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Suffolk Bitesize: Your weekly council round-up, with news for Ipswich Sudbury and the county’s roads

Here’s some of what your representatives across the county have been up to since Monday:

Suffolk County Council’s (SCC) finances have improved but are not out of the woods just yet.

The latest second quarter financial statement for the Suffolk County Council revealed an £11m improvement in comparison to the previous report in September when the council announced it would have to take £56.9m from its ‘rainy day’ reserves.

Richard Rout, deputy leader of the Suffolk County Council. Picture: Suffolk County Council
Richard Rout, deputy leader of the Suffolk County Council. Picture: Suffolk County Council

Now, forecasts have the council dipping into the reserves for £37.9m in total.

The improvement has come from an unexpected £10m surplus from the sale of energy as well as an increased income of £7m from business rates.

Councillor Richard Rout, the cabinet member for finance and environment, also expects to see the saving measures which have been put in place since September to show results by the quarter three report.

A central Government accounting mistake could cost Suffolk schools £5m next year.

Copleston High School, in Ipswich, is set to lose out the most at nearly £95,000 from its budget.

The mistake, which works out at £370m nationally, comes from an underestimation in the number of pupils, leading to only a 1.9 per cent increase in spending per pupil, down from 2.7 per cent.

Labour candidate for Ipswich, Jack Abbott, said this indicates ‘mathematical incompetence’ from the Government.

Jack Abbott
Jack Abbott

Ipswich MP, Tom Hunt, said he remains committed to addressing a national funding formula which ‘doesn’t work well for Suffolk’, as well as the ‘variety of factors’ pressuring school budgets.

An inquiry into the mistake was ordered by the Government alongside the apology.

Sudbury’s ‘heat hub’ has received over £700k in funding ahead of the massive 1,150-house development’s third phase.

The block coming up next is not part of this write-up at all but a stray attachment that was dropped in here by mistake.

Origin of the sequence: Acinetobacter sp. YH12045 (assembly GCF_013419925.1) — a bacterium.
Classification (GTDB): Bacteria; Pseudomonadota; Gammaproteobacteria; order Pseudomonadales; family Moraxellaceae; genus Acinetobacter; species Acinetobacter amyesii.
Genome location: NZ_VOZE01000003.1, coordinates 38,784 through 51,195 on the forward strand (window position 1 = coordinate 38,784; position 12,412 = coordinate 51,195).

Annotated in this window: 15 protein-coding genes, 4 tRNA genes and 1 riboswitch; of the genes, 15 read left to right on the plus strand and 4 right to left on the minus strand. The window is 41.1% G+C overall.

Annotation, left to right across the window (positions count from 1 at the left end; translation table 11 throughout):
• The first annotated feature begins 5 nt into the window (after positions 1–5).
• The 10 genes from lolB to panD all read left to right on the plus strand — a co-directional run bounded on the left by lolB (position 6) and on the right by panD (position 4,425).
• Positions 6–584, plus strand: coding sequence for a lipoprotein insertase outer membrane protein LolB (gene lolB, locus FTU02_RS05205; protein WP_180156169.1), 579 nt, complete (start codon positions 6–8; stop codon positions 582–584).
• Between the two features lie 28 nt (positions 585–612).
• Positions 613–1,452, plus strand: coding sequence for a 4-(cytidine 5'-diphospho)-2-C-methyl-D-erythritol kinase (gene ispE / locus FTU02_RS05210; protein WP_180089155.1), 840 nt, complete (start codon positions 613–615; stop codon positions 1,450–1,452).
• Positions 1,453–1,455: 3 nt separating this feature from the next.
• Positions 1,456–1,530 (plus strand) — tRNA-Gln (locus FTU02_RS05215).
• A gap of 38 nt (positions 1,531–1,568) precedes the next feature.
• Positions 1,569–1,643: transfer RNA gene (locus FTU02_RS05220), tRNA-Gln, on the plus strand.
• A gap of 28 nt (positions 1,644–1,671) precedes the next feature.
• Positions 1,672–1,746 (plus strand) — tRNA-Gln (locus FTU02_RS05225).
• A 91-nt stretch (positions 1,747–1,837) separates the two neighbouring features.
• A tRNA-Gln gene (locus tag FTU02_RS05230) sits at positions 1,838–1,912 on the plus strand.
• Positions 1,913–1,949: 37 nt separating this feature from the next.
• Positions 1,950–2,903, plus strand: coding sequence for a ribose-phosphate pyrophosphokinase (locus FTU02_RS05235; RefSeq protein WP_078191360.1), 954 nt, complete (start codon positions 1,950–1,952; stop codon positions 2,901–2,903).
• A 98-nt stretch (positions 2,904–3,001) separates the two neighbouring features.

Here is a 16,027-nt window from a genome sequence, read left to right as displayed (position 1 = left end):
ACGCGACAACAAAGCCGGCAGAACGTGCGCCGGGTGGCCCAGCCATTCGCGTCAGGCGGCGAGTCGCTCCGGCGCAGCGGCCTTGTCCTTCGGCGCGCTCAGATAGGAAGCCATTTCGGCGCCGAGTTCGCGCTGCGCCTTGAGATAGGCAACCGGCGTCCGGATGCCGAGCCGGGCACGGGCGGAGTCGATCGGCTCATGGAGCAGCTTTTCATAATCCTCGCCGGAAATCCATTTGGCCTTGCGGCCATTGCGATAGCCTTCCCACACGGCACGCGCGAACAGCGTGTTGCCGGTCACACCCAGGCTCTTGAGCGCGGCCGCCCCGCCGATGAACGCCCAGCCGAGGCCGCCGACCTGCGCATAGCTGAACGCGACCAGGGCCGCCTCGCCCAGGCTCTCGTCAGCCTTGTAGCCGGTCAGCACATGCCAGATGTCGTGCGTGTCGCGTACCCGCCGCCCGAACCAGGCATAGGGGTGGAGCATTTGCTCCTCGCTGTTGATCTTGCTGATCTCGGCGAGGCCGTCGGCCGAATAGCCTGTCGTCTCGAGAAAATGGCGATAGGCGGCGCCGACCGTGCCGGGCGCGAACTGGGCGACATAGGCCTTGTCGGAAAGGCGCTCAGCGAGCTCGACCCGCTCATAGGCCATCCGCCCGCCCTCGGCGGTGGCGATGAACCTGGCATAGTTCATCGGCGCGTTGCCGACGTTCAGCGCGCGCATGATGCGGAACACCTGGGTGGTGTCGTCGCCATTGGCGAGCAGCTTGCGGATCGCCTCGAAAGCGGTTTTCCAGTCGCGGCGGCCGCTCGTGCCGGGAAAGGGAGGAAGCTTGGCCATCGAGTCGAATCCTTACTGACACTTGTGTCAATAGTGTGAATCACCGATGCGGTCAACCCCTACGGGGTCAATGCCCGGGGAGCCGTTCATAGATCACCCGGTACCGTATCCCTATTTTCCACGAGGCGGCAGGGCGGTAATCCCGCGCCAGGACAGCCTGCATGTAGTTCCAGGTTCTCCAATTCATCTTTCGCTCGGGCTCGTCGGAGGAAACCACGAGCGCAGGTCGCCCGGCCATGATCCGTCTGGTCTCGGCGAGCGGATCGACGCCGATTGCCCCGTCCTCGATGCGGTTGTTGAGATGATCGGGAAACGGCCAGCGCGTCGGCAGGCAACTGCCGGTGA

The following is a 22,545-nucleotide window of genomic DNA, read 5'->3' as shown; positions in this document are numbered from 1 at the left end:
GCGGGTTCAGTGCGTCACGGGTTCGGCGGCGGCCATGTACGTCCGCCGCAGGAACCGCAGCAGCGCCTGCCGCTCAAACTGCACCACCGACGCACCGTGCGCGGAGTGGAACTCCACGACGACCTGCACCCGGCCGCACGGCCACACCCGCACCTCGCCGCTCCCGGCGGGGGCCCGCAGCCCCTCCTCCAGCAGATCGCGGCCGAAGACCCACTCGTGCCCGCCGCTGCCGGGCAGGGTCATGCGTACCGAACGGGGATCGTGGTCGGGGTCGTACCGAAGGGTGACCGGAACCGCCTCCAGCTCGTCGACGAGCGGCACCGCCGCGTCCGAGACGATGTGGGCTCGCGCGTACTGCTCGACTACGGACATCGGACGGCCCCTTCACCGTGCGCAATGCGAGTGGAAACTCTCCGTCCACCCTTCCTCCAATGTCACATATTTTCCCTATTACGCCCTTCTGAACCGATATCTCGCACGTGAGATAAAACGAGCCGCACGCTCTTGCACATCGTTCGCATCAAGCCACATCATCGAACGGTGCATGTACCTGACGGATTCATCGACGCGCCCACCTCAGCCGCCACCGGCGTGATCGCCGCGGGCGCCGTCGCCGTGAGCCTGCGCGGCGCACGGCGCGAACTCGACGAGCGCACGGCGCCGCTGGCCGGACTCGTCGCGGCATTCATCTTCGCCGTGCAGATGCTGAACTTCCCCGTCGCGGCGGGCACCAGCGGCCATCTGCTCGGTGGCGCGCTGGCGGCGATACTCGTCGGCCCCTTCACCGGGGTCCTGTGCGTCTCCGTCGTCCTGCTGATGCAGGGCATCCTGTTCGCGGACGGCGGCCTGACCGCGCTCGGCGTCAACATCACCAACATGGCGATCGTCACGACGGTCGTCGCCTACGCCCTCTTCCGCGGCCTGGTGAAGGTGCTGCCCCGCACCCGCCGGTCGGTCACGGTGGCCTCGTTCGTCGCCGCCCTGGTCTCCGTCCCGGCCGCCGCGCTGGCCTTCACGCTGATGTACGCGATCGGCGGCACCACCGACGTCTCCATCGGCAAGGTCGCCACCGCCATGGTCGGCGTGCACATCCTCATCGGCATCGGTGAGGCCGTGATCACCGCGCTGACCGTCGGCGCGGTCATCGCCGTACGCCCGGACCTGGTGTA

The heat pump housing estate will be located to the northeast of the Chilton Woods development and provide low-carbon heating for nearly 1,000 new homes.

The hub is expected to provide 80 per cent carbon savings after 2025.

This comes as the 1,150-strong housing development — which also includes a new primary school — is gearing up for its third phase, with a reserved matters application for 149 homes coming up.

The application will give councillors the chance to consider the development’s access, appearance, landscaping, layout, and scale provisions.

Babergh’s acting leader, Councillor John Ward said the project ‘is an excellent model’ for how developers can reduce emissions.

Mid Suffolk Council’s insulation scheme to ‘keep people out of fuel poverty’ is set to launch next week.

The £2m scheme will offer up to £3,500 per property for the installation of ‘simple energy efficiency measures’ at no cost to the residents.

Implemented by Aran Insulation, these will include loft insulation and clearance, cavity wall insulation, and draft proofing.

Councillor John Whitehead raised concerns over making sure there is a clear benefit to the property’s energy rating, otherwise, it would be akin to ‘throwing money away’.

Councillor Richard Winch, who brought the scheme forward, guaranteed the home selection process would be careful.

He added the scheme would help residents ‘save money, save energy, and lower their carbon footprint’.

The scheme will launch next Tuesday, November 14.

A road surfacing investment of £10m into local roads in villages and residential areas has been approved.

Councillor Paul West, who moved the proposal, said the investment will focus on smaller roads ‘in need of some love and attention’ and cover ‘every corner of Suffolk’.

Although the investment was welcomed by councillors in the opposing benches, councillor Keith Welham pointed out would only address a proportion of an already ‘deteriorating network’, and Suffolk needed a plan to bring ‘all residential roads’ up to standard.

But councillor West said it was important the council works ‘within what’s financially available’.

The £10m will be invested through borrowing and add a £688,000 pressure on an already struggling budget in which certain services are at risk of cuts.